Of all of the things that my Georgia grandmother did well, roast turkey was not one of them. Every winter holiday she produced a beautiful roast turkey, but then she’d take it out of the oven, carve it, and put it back in, uncovered. Thus I came to really love gravy. You can mess up a good turkey in lots of ways, and letting it bake, uncovered, a second time after you’ve carved it is one of them. You can also buy a bad turkey.
The best turkeys are those that are butchered naturally, with no “retained liquid.” If you’ve read the fine print, you know that grocery store turkeys can contain “up to 14% of retained liquid,” although I’ve found some with as little as 6%. That “retained liquid” is a combination of water and chemicals, and you’re paying for it by the pound. That’s not my idea of a good deal.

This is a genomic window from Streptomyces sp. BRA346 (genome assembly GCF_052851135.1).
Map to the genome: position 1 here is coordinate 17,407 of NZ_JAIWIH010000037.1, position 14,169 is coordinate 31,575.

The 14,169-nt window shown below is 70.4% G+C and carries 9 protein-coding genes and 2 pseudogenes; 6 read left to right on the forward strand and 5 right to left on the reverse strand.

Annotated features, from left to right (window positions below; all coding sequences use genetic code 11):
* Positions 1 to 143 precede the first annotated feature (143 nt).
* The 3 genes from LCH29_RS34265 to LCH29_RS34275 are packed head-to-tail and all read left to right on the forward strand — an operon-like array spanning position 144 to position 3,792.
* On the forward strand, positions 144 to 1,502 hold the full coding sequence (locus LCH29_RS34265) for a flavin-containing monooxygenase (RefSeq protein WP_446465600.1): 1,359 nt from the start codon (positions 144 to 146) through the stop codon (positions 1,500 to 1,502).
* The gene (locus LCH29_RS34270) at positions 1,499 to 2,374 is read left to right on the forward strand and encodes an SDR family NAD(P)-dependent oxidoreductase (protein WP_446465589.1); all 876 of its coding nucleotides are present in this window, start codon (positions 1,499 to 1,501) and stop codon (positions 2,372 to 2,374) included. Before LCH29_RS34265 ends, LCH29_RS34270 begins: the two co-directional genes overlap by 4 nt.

Instead, I get a turkey that is butchered the old-fashioned way (look for products that are organic or local to find a naturally butchered turkey), and then I brine it myself. Brine is a salt-vinegar-spice-herb solution in which you soak the turkey for several hours. The combination of liquid and salt helps the turkey absorb and retain the good liquid. Brine keeps your meat juicy and succulent instead of dry, and it can add great flavor.
Alton Brown is one of my favorite TV chefs. Here is one of his brine recipes. Here is my brine recipe. I use vinegar and/or wine, and I use more fresh veggies to avoid coming up with a gallon of veggie stock.
Could you use a great brine recipe on a grocery-store turkey? Yes, but you’ll be wasting more money. Your commercial turkey is already plumped up with liquid and chemicals, and it will not be able to draw in your good herbie-spicy brine.